The Commercial Court delivered its second judgment in the case brought by OFT to test the legal principles applicable to unarranged overdraft and returned payment item charges. This judgment considered whether certain historical terms providing for such charges, no longer used by the banks, were capable of being penalties under the common law. This follows the court's decision on 24 April that the common law on penalties does not apply to any of the charges currently imposed by the banks taking part in the test case. The parties agreed that, for a term to be a penalty:

  • it had to be truly of contractual effect, not merely advisory; 
  • it had to impose an obligation or prohibition on the customer; and 
  • the charge had to be payable on a breach of it.

The court reiterated that, if a customer issues a payment instruction without available funds to cover it, on the face of it, he is seeking an overdraft facility and is not committing a breach of contract. In principle, the bank and the customer can expressly provide in the agreement that the customer will be in breach of contract if he allows his bank account to become overdrawn without prior arrangement. It may be unlikely the parties would do so, because, typically, an account will become overdrawn where the bank chooses to make a payment that it did not have to make.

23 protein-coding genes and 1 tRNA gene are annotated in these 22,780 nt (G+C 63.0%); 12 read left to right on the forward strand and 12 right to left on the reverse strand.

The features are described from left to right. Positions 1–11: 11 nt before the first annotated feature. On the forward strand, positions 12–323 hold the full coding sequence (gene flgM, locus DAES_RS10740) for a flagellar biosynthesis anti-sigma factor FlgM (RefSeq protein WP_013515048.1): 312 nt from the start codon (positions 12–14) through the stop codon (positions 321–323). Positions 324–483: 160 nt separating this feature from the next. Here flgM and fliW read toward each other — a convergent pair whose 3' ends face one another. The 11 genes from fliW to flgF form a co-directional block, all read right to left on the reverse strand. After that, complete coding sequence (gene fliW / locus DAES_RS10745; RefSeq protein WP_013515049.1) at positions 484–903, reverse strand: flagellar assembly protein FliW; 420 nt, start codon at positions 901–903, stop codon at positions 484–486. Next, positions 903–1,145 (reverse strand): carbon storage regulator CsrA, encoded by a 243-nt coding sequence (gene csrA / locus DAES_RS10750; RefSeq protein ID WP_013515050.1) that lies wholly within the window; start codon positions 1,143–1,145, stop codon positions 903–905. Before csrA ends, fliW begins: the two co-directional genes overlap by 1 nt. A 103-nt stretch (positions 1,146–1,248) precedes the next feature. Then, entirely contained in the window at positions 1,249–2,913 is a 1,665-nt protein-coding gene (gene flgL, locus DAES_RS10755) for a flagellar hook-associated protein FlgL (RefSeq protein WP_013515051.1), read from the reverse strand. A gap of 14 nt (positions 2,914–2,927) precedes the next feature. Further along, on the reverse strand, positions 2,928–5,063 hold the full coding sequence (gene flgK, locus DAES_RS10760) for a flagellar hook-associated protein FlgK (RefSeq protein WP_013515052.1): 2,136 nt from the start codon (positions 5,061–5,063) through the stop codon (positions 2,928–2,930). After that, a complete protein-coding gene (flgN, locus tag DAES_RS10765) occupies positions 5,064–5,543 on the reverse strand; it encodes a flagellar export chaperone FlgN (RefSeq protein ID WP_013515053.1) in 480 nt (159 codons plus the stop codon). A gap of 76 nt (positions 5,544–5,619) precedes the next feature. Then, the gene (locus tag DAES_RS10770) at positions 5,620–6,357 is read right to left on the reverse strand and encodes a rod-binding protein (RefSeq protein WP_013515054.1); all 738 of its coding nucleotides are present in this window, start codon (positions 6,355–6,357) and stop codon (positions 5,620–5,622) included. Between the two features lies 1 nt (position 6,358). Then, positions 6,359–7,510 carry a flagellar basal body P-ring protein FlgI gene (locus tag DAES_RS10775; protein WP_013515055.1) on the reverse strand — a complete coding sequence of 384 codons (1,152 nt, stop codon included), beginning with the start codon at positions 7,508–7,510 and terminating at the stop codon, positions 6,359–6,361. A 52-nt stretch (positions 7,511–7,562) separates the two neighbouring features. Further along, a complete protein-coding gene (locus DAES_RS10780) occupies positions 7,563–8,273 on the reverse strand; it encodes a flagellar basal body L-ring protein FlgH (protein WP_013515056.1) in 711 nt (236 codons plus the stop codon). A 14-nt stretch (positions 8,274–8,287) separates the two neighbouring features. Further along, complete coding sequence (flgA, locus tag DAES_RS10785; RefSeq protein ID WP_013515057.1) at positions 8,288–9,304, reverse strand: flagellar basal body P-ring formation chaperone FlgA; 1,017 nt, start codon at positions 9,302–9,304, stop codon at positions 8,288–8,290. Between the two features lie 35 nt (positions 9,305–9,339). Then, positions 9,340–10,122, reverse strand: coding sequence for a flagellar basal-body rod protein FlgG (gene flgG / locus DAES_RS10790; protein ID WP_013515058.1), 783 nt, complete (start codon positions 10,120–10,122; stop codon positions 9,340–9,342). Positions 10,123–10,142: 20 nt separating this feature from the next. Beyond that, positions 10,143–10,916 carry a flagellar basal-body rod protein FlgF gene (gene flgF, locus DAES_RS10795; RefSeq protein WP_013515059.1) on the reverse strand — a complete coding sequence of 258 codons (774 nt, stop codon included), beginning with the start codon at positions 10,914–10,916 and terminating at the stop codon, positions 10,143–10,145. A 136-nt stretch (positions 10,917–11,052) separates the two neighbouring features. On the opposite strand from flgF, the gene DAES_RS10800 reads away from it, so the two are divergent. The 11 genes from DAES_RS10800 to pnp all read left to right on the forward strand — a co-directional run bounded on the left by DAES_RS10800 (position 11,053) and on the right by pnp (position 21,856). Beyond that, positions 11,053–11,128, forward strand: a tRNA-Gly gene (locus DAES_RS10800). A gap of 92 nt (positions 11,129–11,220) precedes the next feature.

The court also indicated that a charge payable upon a breach of contract can be a penalty even if the charge is payable only if certain other conditions are met. For example where the customer is given a "buffer" so there are no charges for overdrawing only by a small amount.

Against this background, the court decided that nearly all the historical terms providing for unarranged overdraft charges it reviewed were not subject to the rule against penalties. Sometimes, this was because the court interpreted the term as advisory, explaining how the account worked or as defining the limits of the customers' rights to have payment instructions to the bank honoured, rather than as creating a contractual prohibition. When considering a term in an old Woolwich agreement, the court suggested that, although when looked at alone it might appear to impose a contractual prohibition on the customer, when considered in the context of the other terms of the agreement it simply identified the circumstances in which the customer had a right to exceed his authorised overdraft limit, so was not capable of being a penalty.

The court found other charges felll outside the common law on penalties because, although a breach of a contractual obligation may have happened, the charge was not payable upon that breach of contract. In these cases the breach was simply part of the history that led to the charge.